How should you treat your bridesmaids?

When I started wedding planning I had never been a bridesmaid. Actually, I was once when I was 3 years old, but I cried the whole day as I had to wear a peach coloured meringue dress in the blazing summer heat. But I had never been an adult bridesmaid. So when I got engaged and excitedly asked my closest friends to be bridesmaids, it was my first real experience of the bridesmaids and bride relationship.

Earlier this year an email from a bride to her bridesmaids, setting out crazy list of demands and rules, went viral. The rules included weekly weighs ins (some bridesmaids were told to lose weight and others to gain weight, so as not to be skinnier than the bride), strict bedtimes and a moratorium on tattoos until after the wedding!

This email sparked a number of news article from disgruntled, anonymous bridesmaids detailing their horror stories. One bride apparently demanded that her bridesmaid  compile a shortlist of wedding vendors by the following day, despite said bridesmaid working full time with small children. Others asked their bridesmaids to pay $550 for their dresses and then later demand that they “pitch in” $150 towards the bride’s over-budget wedding dress! One bridesmaid was even told to get a breast reduction!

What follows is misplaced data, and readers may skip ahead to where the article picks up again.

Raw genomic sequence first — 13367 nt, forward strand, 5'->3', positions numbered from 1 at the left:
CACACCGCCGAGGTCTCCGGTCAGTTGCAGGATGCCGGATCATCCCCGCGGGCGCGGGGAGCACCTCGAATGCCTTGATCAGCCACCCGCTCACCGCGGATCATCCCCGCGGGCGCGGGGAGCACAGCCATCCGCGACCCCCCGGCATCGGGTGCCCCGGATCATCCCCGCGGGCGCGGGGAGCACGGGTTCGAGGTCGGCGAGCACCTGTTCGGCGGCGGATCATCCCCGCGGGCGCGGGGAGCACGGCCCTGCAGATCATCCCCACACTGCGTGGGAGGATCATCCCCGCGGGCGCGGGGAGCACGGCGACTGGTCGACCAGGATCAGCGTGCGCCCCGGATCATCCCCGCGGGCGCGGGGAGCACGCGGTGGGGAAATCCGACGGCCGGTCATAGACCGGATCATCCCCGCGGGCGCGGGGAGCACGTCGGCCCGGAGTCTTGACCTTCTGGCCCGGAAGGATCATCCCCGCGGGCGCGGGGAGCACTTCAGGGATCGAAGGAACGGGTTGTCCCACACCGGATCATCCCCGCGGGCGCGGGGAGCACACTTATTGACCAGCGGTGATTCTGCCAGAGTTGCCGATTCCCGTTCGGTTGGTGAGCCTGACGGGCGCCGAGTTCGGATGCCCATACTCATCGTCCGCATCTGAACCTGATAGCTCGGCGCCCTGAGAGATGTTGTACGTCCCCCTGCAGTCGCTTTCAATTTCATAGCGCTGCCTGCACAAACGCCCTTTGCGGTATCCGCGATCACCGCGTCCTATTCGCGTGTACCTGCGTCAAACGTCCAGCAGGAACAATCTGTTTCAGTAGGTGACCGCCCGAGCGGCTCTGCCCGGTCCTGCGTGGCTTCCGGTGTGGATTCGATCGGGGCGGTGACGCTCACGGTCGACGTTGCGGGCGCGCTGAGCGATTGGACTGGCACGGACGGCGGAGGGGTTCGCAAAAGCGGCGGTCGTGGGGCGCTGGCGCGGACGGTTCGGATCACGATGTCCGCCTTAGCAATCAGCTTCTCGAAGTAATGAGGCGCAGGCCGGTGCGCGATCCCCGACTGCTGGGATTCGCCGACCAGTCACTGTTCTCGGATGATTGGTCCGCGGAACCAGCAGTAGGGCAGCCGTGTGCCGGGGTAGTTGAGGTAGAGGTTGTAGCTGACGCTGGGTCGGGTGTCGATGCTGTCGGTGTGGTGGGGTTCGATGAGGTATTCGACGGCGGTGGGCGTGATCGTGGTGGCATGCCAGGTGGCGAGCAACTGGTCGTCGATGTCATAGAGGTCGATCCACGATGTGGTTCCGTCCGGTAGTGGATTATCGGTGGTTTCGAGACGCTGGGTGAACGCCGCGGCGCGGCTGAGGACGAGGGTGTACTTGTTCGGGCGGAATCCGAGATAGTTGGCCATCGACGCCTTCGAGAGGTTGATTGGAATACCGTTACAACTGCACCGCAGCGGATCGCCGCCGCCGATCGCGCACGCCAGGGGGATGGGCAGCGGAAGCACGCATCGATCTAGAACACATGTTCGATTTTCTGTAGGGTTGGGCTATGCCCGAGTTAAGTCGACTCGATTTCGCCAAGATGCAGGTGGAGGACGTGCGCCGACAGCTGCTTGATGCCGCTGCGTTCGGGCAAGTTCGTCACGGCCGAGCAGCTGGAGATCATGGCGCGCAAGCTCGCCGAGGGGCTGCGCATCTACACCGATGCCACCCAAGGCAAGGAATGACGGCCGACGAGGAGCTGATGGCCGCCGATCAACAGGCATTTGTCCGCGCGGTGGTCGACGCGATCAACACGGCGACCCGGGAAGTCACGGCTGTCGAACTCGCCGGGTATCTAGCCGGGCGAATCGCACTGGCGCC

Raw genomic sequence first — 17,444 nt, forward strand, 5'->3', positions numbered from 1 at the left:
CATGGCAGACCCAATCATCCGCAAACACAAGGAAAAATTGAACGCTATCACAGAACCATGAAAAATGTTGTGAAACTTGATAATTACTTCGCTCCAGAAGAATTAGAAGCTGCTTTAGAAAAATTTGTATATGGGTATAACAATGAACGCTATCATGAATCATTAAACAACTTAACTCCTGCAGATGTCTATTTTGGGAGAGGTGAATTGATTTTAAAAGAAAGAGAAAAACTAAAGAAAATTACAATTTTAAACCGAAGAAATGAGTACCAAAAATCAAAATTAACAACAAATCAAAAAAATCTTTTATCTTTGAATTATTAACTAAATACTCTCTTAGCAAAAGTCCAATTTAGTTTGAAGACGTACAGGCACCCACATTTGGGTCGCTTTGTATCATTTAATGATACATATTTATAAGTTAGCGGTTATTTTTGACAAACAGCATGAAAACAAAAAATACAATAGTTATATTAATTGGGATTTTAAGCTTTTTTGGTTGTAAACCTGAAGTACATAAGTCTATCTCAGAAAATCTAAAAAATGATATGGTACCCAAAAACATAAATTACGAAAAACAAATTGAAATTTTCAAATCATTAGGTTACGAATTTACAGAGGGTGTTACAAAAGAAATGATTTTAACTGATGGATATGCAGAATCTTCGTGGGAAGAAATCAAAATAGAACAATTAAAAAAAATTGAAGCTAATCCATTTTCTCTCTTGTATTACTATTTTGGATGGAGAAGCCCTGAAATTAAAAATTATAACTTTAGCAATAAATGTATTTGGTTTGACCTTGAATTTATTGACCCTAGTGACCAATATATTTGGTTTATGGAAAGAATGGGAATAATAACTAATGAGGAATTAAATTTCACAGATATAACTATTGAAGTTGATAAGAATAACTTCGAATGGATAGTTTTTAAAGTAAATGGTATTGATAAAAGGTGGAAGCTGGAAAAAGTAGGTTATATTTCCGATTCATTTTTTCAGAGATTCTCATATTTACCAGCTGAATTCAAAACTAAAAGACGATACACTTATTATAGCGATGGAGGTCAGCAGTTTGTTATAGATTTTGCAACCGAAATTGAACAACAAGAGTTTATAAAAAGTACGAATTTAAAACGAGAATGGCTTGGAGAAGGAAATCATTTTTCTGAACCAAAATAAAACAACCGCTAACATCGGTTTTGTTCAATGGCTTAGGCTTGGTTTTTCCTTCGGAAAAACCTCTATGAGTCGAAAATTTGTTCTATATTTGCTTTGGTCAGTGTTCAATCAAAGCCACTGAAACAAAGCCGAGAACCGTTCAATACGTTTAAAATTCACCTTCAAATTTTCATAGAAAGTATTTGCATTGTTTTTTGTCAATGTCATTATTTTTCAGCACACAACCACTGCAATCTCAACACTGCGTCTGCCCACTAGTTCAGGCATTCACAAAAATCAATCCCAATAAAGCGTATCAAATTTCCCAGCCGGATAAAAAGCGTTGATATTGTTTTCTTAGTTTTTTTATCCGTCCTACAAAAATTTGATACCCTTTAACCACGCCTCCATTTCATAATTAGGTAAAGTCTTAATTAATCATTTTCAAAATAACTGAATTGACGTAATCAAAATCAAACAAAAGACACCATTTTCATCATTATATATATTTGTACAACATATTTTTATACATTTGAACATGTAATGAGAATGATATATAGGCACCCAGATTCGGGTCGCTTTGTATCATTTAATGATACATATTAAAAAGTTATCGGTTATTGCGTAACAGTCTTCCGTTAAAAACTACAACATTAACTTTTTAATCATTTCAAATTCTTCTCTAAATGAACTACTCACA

These anecdotes highlight how weddings can send some brides into a different dimension of Bridezilla. I find it strange to treat the people in your life whom you are closest too in this way. I wondered if these brides have any friends left after their big day and I started to panic that I would morph into a nasty bride, demanding outrageous things and becoming someone my closest friends wanted to avoid.

My bridesmaids had made up my support network for many years. They sat with me when I was crying my eyes out over a breakup as a teenager, laughed till we cried over a bottle of wine and celebrated many major milestones in my life. Why, because of the bridesmaid title, would I suddenly start treating them like a wedding planning slave or piggy bank?

I took the wedding planning process as an opportunity to bring my closest friends together. Whilst they may have met at a birthday party or house warming, it is unlikely that my bridesmaids had interacted much, as my closest friends are from various different stages of my life. So I took this chance to make my dreams of a Sex and the City style group of friends a reality.

We organised a bridesmaid dress shopping trip in London, which kicked off, and finished, with cocktails. I invited them over for dinner parties and evenings, where we watched movies and chatted. It was brilliant, spending time with all my closet girlfriends all at the same time.

What seems to easily lost during the wedding planning process is that the friends and family you choose to be in your bridal party are people, with their own life. They are likely to work full time, have their own responsibilities, plans and stresses.

I found it so easy to talk about the wedding; I probably became a complete wedding bore! This probably worsened in the final few months and weeks. The wedding can become all encompassing, the limited moments during evenings and weekends are spent checking in with vendors and undertaking DIY projects. I found I could turn every conversation into one about the wedding and had actively to stop myself. I had to make sure that I asked my bridesmaids (and other friends) about how they were and aspects of their life. It is important to maintain those friendships, as you would if you were not getting married.